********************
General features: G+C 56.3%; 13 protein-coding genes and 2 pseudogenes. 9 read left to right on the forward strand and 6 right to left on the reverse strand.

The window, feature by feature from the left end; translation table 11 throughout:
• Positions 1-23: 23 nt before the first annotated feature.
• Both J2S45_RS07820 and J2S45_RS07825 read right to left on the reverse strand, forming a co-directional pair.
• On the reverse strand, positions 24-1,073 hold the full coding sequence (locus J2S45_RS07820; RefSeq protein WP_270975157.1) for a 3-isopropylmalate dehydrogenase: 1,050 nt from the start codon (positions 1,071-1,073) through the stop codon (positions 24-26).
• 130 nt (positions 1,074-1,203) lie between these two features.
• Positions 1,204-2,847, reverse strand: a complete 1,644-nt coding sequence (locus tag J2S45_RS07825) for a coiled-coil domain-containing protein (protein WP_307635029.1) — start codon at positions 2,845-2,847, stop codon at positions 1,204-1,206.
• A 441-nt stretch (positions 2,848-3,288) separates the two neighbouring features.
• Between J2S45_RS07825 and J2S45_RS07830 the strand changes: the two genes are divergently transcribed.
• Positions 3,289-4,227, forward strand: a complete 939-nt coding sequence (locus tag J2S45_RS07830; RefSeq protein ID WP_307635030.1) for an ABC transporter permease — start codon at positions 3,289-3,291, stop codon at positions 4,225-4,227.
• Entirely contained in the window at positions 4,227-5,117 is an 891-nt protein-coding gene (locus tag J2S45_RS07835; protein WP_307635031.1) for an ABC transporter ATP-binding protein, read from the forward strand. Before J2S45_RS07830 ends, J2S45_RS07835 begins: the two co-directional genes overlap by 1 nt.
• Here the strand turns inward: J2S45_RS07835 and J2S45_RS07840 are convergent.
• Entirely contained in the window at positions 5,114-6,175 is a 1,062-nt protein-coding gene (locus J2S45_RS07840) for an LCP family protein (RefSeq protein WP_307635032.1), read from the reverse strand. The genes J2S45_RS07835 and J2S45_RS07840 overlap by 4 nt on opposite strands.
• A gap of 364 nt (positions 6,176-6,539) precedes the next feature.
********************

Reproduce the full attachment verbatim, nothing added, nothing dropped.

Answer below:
General features: G+C 56.3%; 13 protein-coding genes and 2 pseudogenes. 9 read left to right on the forward strand and 6 right to left on the reverse strand.

The window, feature by feature from the left end; translation table 11 throughout:
• Positions 1-23: 23 nt before the first annotated feature.
• Both J2S45_RS07820 and J2S45_RS07825 read right to left on the reverse strand, forming a co-directional pair.
• On the reverse strand, positions 24-1,073 hold the full coding sequence (locus J2S45_RS07820; RefSeq protein WP_270975157.1) for a 3-isopropylmalate dehydrogenase: 1,050 nt from the start codon (positions 1,071-1,073) through the stop codon (positions 24-26).
• 130 nt (positions 1,074-1,203) lie between these two features.
• Positions 1,204-2,847, reverse strand: a complete 1,644-nt coding sequence (locus tag J2S45_RS07825) for a coiled-coil domain-containing protein (protein WP_307635029.1) — start codon at positions 2,845-2,847, stop codon at positions 1,204-1,206.
• A 441-nt stretch (positions 2,848-3,288) separates the two neighbouring features.
• Between J2S45_RS07825 and J2S45_RS07830 the strand changes: the two genes are divergently transcribed.
• Positions 3,289-4,227, forward strand: a complete 939-nt coding sequence (locus tag J2S45_RS07830; RefSeq protein ID WP_307635030.1) for an ABC transporter permease — start codon at positions 3,289-3,291, stop codon at positions 4,225-4,227.
• Entirely contained in the window at positions 4,227-5,117 is an 891-nt protein-coding gene (locus tag J2S45_RS07835; protein WP_307635031.1) for an ABC transporter ATP-binding protein, read from the forward strand. Before J2S45_RS07830 ends, J2S45_RS07835 begins: the two co-directional genes overlap by 1 nt.
• Here the strand turns inward: J2S45_RS07835 and J2S45_RS07840 are convergent.
• Entirely contained in the window at positions 5,114-6,175 is a 1,062-nt protein-coding gene (locus J2S45_RS07840) for an LCP family protein (RefSeq protein WP_307635032.1), read from the reverse strand. The genes J2S45_RS07835 and J2S45_RS07840 overlap by 4 nt on opposite strands.
• A gap of 364 nt (positions 6,176-6,539) precedes the next feature.